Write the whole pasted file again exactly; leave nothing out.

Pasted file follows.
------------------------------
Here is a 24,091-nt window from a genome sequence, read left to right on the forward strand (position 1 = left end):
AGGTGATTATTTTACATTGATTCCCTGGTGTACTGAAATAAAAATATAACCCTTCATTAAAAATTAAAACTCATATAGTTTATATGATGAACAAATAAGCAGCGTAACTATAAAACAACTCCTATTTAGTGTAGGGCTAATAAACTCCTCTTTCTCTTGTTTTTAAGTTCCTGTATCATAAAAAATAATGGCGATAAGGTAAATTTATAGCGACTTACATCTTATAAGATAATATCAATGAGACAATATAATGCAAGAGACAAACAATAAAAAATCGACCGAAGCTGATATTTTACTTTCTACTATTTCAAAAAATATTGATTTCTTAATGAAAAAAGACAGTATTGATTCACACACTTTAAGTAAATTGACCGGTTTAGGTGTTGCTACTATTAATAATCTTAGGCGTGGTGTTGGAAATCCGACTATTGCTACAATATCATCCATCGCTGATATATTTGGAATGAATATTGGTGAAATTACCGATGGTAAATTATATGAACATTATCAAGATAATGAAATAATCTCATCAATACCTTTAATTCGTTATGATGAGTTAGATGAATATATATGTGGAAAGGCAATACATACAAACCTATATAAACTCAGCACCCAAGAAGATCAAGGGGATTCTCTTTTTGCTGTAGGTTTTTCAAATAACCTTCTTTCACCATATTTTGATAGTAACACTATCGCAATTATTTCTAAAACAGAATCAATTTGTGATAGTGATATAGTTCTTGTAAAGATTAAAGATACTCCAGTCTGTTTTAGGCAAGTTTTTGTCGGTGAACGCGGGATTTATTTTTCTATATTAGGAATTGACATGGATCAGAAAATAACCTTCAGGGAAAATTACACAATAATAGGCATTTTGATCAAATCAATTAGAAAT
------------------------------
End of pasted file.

Here is a 24,091-nt window from a genome sequence, read left to right on the forward strand (position 1 = left end):
AGGTGATTATTTTACATTGATTCCCTGGTGTACTGAAATAAAAATATAACCCTTCATTAAAAATTAAAACTCATATAGTTTATATGATGAACAAATAAGCAGCGTAACTATAAAACAACTCCTATTTAGTGTAGGGCTAATAAACTCCTCTTTCTCTTGTTTTTAAGTTCCTGTATCATAAAAAATAATGGCGATAAGGTAAATTTATAGCGACTTACATCTTATAAGATAATATCAATGAGACAATATAATGCAAGAGACAAACAATAAAAAATCGACCGAAGCTGATATTTTACTTTCTACTATTTCAAAAAATATTGATTTCTTAATGAAAAAAGACAGTATTGATTCACACACTTTAAGTAAATTGACCGGTTTAGGTGTTGCTACTATTAATAATCTTAGGCGTGGTGTTGGAAATCCGACTATTGCTACAATATCATCCATCGCTGATATATTTGGAATGAATATTGGTGAAATTACCGATGGTAAATTATATGAACATTATCAAGATAATGAAATAATCTCATCAATACCTTTAATTCGTTATGATGAGTTAGATGAATATATATGTGGAAAGGCAATACATACAAACCTATATAAACTCAGCACCCAAGAAGATCAAGGGGATTCTCTTTTTGCTGTAGGTTTTTCAAATAACCTTCTTTCACCATATTTTGATAGTAACACTATCGCAATTATTTCTAAAACAGAATCAATTTGTGATAGTGATATAGTTCTTGTAAAGATTAAAGATACTCCAGTCTGTTTTAGGCAAGTTTTTGTCGGTGAACGCGGGATTTATTTTTCTATATTAGGAATTGACATGGATCAGAAAATAACCTTCAGGGAAAATTACACAATAATAGGCATTTTGATCAAATCAATTAGAAAT